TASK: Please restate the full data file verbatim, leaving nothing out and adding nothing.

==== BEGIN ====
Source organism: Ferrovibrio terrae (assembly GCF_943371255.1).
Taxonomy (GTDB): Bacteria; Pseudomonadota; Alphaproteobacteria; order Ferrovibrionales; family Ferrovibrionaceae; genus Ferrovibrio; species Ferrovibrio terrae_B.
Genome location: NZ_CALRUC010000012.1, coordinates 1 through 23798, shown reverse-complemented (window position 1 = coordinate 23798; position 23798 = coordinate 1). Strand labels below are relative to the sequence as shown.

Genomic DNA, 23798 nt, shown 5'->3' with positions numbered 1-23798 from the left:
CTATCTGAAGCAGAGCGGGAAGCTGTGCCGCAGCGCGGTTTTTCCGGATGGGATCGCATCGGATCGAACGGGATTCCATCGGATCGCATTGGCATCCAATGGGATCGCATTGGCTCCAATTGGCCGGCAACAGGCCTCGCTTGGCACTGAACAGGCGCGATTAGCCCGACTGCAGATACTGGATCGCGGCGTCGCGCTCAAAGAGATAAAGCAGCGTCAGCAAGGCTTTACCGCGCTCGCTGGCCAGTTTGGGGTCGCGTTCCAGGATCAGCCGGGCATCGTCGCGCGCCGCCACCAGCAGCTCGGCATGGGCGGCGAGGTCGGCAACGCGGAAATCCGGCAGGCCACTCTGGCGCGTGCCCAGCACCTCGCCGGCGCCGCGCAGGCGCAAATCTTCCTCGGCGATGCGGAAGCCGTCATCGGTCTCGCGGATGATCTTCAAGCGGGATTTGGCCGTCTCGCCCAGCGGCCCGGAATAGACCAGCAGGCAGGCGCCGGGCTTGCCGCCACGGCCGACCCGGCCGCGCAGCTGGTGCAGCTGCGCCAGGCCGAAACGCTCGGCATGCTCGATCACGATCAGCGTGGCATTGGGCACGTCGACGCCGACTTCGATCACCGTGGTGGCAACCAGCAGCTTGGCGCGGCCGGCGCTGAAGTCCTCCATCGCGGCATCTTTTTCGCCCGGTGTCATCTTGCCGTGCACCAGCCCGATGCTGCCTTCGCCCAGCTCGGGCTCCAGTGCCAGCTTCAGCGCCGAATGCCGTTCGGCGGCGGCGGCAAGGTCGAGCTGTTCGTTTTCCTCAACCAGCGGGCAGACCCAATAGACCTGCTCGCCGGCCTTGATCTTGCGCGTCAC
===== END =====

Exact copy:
Source organism: Ferrovibrio terrae (assembly GCF_943371255.1).
Taxonomy (GTDB): Bacteria; Pseudomonadota; Alphaproteobacteria; order Ferrovibrionales; family Ferrovibrionaceae; genus Ferrovibrio; species Ferrovibrio terrae_B.
Genome location: NZ_CALRUC010000012.1, coordinates 1 through 23798, shown reverse-complemented (window position 1 = coordinate 23798; position 23798 = coordinate 1). Strand labels below are relative to the sequence as shown.

Genomic DNA, 23798 nt, shown 5'->3' with positions numbered 1-23798 from the left:
CTATCTGAAGCAGAGCGGGAAGCTGTGCCGCAGCGCGGTTTTTCCGGATGGGATCGCATCGGATCGAACGGGATTCCATCGGATCGCATTGGCATCCAATGGGATCGCATTGGCTCCAATTGGCCGGCAACAGGCCTCGCTTGGCACTGAACAGGCGCGATTAGCCCGACTGCAGATACTGGATCGCGGCGTCGCGCTCAAAGAGATAAAGCAGCGTCAGCAAGGCTTTACCGCGCTCGCTGGCCAGTTTGGGGTCGCGTTCCAGGATCAGCCGGGCATCGTCGCGCGCCGCCACCAGCAGCTCGGCATGGGCGGCGAGGTCGGCAACGCGGAAATCCGGCAGGCCACTCTGGCGCGTGCCCAGCACCTCGCCGGCGCCGCGCAGGCGCAAATCTTCCTCGGCGATGCGGAAGCCGTCATCGGTCTCGCGGATGATCTTCAAGCGGGATTTGGCCGTCTCGCCCAGCGGCCCGGAATAGACCAGCAGGCAGGCGCCGGGCTTGCCGCCACGGCCGACCCGGCCGCGCAGCTGGTGCAGCTGCGCCAGGCCGAAACGCTCGGCATGCTCGATCACGATCAGCGTGGCATTGGGCACGTCGACGCCGACTTCGATCACCGTGGTGGCAACCAGCAGCTTGGCGCGGCCGGCGCTGAAGTCCTCCATCGCGGCATCTTTTTCGCCCGGTGTCATCTTGCCGTGCACCAGCCCGATGCTGCCTTCGCCCAGCTCGGGCTCCAGTGCCAGCTTCAGCGCCGAATGCCGTTCGGCGGCGGCGGCAAGGTCGAGCTGTTCGTTTTCCTCAACCAGCGGGCAGACCCAATAGACCTGCTCGCCGGCCTTGATCTTGCGCGTCAC